High-Tech Dance Shoes

These shoes are called Kangoo Jumps.



They provide the high-tech bounce for dancing, running, or other exercise.



This video is from their 2014 International Festival in Florida that I had the opportunity to watch.



Amazing what the participants were able to do and the fun they had.



I’d like a pair and to be able to kick up my heels like that too. 😉



(Source Video: Andy Blumenthal)

When Technology Fails, People Can Succeed

Sun_trolley

We were really happy to find the Sun Trolley in Ft. Lauderdale.

For 50 cents a person, you can ride between the beautiful beaches and downtown Las Olas Street where there are wonderful art stores, cafes, museums, and shopping. 

One day, riding the bus though, there was a technology failure that really made we think about the relationship between man and machine. 

On the bus, there was a elderly couple with a teenage girl and a young boy, who was in a wheelchair.

Driving along the beach (and hotels), the couple indicated to the driver that they wanted to get off (these buses don’t stop at pre-assigned stops, but rather wherever people say they want to get on or off). 

The bus pulls over and the driver gets up and goes to the back of the bus, and he starts trying to work the device that make the bus wheelchair accessible.

But despite the driver trying to get the device to work, nothing happens.

The women and girl had already left the bus and where standing on the sidewalk waiting. The other people on the bus were waiting to get to their destination as well. And the man and the boy in the wheelchair seemed both embarrassed at the scene, but also worried how they were going to get this heavy wheelchair off the bus.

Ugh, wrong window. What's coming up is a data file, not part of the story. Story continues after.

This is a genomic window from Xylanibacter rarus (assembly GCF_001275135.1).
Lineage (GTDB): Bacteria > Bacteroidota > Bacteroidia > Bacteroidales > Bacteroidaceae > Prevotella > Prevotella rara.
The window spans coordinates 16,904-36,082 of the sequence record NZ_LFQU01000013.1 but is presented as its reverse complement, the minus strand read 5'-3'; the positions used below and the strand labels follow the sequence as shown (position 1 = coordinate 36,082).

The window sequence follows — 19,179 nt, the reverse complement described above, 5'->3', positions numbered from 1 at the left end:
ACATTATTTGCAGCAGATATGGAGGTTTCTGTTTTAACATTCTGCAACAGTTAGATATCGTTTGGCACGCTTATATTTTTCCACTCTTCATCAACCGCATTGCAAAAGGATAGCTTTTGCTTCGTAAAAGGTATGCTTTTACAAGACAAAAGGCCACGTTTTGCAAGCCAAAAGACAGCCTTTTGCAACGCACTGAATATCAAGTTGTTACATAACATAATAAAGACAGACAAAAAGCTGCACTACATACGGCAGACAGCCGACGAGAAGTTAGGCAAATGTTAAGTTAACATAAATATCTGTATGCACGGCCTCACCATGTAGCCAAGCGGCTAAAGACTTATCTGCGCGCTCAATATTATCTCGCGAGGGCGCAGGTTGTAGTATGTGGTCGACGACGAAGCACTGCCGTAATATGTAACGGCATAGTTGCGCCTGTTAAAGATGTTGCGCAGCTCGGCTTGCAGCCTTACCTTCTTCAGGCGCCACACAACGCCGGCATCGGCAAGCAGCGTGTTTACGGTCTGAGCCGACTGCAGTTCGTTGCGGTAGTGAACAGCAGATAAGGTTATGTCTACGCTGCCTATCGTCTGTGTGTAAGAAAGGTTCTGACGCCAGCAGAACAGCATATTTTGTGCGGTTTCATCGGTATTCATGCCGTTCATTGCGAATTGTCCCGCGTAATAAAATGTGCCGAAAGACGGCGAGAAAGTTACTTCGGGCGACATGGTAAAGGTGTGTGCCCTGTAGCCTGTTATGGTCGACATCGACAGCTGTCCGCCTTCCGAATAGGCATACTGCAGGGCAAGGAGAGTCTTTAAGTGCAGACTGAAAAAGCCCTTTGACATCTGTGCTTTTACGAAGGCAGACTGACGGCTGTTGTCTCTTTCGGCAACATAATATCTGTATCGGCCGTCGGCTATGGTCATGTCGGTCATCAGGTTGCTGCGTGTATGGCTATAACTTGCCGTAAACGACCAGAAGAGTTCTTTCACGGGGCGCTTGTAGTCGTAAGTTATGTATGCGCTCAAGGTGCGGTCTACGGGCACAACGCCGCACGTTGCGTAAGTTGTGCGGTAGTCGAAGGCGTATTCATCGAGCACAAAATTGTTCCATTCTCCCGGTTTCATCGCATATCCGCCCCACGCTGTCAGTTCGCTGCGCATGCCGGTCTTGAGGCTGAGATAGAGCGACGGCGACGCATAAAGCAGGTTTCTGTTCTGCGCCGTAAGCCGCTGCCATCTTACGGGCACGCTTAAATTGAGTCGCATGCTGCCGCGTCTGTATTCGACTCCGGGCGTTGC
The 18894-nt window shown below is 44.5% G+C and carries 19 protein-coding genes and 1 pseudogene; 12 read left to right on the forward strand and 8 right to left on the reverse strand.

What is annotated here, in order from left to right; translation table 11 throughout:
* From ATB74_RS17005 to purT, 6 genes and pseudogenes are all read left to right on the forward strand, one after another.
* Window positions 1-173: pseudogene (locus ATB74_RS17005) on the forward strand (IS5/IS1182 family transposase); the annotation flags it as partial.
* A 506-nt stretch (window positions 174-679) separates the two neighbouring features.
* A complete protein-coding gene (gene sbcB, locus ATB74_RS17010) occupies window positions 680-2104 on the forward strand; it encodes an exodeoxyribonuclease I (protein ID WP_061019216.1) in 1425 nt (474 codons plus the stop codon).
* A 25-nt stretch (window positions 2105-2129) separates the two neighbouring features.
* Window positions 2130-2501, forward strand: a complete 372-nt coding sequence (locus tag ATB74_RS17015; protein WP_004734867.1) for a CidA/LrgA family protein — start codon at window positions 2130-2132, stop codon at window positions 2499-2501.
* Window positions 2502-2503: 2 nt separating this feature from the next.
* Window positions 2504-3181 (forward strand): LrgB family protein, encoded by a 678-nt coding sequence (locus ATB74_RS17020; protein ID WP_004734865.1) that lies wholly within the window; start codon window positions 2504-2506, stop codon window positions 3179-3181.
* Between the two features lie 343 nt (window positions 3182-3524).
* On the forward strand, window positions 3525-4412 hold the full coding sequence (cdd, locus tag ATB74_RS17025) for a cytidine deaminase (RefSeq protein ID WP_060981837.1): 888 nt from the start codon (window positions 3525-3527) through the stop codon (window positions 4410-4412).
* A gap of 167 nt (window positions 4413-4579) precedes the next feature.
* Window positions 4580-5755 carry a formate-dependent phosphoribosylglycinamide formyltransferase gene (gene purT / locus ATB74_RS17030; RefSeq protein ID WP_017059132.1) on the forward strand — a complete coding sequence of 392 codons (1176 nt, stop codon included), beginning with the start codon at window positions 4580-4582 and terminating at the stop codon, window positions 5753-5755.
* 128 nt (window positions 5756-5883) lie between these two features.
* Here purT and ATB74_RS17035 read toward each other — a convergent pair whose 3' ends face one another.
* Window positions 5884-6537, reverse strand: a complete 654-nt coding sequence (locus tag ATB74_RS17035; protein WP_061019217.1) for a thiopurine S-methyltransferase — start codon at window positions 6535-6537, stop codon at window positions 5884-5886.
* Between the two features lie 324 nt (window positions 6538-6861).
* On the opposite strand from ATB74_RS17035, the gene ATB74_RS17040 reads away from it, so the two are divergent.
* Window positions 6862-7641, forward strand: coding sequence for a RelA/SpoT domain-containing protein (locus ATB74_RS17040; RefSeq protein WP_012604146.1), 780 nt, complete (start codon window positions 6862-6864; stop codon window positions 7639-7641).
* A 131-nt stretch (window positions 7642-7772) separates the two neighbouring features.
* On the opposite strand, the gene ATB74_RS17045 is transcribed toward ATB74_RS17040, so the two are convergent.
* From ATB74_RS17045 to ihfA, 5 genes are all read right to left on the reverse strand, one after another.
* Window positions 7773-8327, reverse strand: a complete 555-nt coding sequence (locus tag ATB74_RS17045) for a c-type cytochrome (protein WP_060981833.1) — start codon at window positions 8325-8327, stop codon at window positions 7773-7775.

The driver pulls out some metal pole contraption and is trying to free the wheelchair accessibility device on the stairs–again, over and over–but still can’t get the device to work. 

I thought about this poor family, but also about how dependent we are on technology and when it doesn’t work–very often we are not sure what to do, because we just assume it will (like it always does, or is supposed to). 

When I saw that the driver was not going to be successful with getting the device to work, I got up and said to the man–can I help you (i.e. to help him with the wheelchair and boy).

Not sure how this elderly man and I would do it, I was glad when another man came forward and offered to help as well.

Between the three of us, we carried the boy and wheelchair down the stairs and off the bus, being careful that the boy was safe and comfortable. 

I was glad that we were able to help this family, but also continued to think that technology never will really be a substitute for people, because technology is not only developed, operated and maintained by people, but also that technology invariably can fail, and people must step up when it does. 

Technology is great when it works, but it is never failproof, so we had better be prepared for those days when systems go down and we must carry on. 😉

Wheelchairs Get A Boost

I am very excited by this new assistive technology for personal mobility coming out of Japan that can be used to help the aged or handicapped.Rather than have to buy a separate electric scooter for longer distances that is heavy and can be challenging for people with certain disabilities to use, the WHILLis a simple add-on that can be attached to and removed from a regular wheelchair and can be steered, like a Segway, simply by leaning in the direction you want to go.The WHILL is high-tech looking–like a futurist headphone that you place over the wheels of the chair and according to Gizmodo,it turns the wheels with a rechargeable lithium-ion battery that powers the chair up to 12 mph for 19 miles and then recharges in under 2 hours.While pricing information is not yet available, my assumption is that this add-on will be significantly cheaper than a full-out electronic scooter.

One concern that I have about the WHILL is how someone who is wheelchair-bound will be able to attach/remove the drive-train device without the help of an aide or nurse.  Perhaps an even more futuristic version will have the U-shaped WHILL built with push-button retractable arms, so that the attachment can simply “open up” rather than have to be removed.

Another question that I have is what safety features will be built in for example for automatic cut-off should someone using it get ill and keel over unto the device causing it to drive/spin out of control.  I am thinking a weight-sensor on the WHILL that detects if too much of a person’s body weight is leaning on it and then cause a safety shutdown.

Overall, I am encouraged by what WHILL will soon be bringing to help people in need to get around more easily in the future.